14.10 Structural silicone Glazing
Structural silicone glazing utilises special grade silicone to adhere and seal glass or cladding materials to the aluminium subframes. In all structurally glazed applications calculations are required to determine the thickness and width of the silicone joint (bite) in order to satisfy load requirements on the frame and glass.
The nominated bite size is attained by correctly positioning and selecting an appropriate structural tape, which is available in varying thicknesses and widths.
During installation, glaziers must ensure the structural silicone being gunned into the joint totally wets both substrates, filling the aluminium to glass void. Temporary retainers may be required to secure the glass in place while the silicone is curing.
One-part silicones cure at about 1mm per day and may require 15 to 20 days to reach full strength after which time temporary retainers can be removed.
Prior to installation, correct cleaning and possibly priming of the aluminium frames and glass is paramount to ensure good adhesion. Refer Section 13.8.
3 and 4 Sided Silicone Structural Glazing
In projects where 3 or 4 sided structural silicone glazing is proposed the glazing must be done in the factory (not on site) under controlled conditions.
In addition the following applies:
- Technical personnel must review all design details and drawings and approve the system.
- Adhesion and compatibility tests must be performed on the substrates.
- A warranty is obtained from the silicone supplier.
- The liabilities for the project are understood by all parties.
- Approval of the system, relevant to the building consent, has been obtained from the Territorial Authority (T.A.).
2 Sided Silicone Structural Glazing
These systems use structural silicone to attach to the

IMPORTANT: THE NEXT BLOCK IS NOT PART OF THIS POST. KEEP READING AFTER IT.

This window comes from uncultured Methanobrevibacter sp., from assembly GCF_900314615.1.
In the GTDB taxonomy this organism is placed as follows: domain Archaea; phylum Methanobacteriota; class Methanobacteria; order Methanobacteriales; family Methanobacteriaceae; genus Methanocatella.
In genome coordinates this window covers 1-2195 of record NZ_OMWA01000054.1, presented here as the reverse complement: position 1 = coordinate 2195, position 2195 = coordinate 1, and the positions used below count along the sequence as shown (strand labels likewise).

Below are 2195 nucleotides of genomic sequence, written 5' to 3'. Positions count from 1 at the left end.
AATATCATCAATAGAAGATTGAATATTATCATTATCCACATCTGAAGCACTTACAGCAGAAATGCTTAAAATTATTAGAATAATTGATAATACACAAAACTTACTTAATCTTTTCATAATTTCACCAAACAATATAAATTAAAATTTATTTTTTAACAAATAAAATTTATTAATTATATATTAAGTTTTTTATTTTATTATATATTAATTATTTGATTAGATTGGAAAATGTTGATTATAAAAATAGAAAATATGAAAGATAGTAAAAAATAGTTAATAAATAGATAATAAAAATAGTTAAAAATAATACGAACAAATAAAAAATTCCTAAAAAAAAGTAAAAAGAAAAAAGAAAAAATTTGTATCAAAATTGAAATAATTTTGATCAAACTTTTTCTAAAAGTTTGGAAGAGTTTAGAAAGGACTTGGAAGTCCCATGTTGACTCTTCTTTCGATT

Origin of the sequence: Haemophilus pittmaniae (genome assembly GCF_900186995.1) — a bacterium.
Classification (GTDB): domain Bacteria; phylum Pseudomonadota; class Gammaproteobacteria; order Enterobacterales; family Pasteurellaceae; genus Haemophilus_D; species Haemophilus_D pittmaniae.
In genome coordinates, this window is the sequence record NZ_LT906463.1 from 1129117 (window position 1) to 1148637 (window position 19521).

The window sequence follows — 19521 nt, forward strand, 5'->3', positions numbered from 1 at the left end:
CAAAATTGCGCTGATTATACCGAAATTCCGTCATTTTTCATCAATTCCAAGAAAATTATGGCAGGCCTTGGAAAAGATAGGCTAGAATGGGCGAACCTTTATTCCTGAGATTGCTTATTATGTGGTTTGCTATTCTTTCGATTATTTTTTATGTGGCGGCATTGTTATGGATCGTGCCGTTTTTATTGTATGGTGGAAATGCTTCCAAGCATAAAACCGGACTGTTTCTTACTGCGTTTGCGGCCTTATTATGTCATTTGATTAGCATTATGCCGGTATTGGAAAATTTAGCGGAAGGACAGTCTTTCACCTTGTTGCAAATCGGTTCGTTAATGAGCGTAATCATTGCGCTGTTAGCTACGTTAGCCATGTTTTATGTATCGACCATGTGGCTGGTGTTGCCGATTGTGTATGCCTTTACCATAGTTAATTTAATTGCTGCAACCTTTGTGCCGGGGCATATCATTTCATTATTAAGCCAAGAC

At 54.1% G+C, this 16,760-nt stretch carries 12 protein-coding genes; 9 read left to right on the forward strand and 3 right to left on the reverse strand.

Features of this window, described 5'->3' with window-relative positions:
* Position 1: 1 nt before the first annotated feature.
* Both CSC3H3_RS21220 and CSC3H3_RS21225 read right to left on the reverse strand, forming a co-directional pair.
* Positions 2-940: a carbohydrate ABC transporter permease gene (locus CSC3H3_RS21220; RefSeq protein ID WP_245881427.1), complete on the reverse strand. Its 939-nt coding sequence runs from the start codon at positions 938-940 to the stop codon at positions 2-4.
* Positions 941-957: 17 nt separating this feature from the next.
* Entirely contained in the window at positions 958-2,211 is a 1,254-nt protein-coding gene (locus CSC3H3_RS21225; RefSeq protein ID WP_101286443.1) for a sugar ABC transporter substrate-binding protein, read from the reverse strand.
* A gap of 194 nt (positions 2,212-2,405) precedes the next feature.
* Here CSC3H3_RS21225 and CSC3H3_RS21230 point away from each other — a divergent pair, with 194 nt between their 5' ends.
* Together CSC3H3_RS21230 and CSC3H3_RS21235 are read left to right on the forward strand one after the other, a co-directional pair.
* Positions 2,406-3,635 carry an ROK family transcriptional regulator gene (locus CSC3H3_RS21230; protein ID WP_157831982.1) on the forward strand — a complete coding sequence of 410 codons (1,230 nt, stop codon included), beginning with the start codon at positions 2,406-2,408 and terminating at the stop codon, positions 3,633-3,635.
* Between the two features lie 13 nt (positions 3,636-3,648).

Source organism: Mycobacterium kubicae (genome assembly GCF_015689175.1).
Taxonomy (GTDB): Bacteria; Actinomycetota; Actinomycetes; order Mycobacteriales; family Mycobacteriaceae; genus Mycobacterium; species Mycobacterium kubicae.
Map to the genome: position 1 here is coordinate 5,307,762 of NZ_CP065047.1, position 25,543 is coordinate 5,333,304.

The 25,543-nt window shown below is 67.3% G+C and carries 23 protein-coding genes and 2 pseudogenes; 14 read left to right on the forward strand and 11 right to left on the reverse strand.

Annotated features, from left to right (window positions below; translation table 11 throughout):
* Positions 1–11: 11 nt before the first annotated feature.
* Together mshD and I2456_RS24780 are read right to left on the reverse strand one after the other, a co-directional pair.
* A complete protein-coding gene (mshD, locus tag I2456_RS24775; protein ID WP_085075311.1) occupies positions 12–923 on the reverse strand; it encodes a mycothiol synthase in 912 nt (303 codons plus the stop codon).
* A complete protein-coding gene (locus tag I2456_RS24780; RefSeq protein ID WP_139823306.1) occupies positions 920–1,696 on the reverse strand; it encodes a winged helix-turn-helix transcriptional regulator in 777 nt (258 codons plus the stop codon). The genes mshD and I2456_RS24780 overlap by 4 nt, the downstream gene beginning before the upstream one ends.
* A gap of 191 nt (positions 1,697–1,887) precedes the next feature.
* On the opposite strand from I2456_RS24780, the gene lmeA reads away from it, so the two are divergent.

2 mullions or transoms and are often done on site.
Site conditions, cleaning and priming procedures and joint design are critical to the success of these systems.
Silicone Structural Glazing Tapes
Special grade single or double sided glazing tapes are used for these glazing systems and they are normally 6.4mm thick. Refer V1510, V1520, V2510 , VK1826SA, and VK2526 in the table, Section 14.5.
14.11 SILICONE BUTT JOINTS
Silicone butt joints generally consist of either;
- Mitred butt joints with glass meeting at an angle. One or both panes can be mitred to suit the angle required.
- Square cut or 90º passing butt joints are achieved by one pane overlapping the end of the other pane.
- Square cut butt joints with the panes meeting at angles. The square cut ends result in a varying joint gap. This option is often used when the internal angle exceeds 165º as the strength of silicone can be compromised.
- IGU butt joints are normally flashed unless an IGU silicone secondary seal is used, or edge banding is applied to the perimeter to ensure a barrier to UV degrading of IGU sealants.
Generally silicone manufacturers recommend a minimum 6mm glass thickness to ensure adequate silicone bite and adhesion surface for joint strength under load. The joint widths range from 3mm minimum to 10mm with 6mm being ideal.
Note: Laminated glass can
de-laminate at the edge over an extended period from moisture vapour transmission through
the silicone and is not always recommended for butt jointed picture window applications.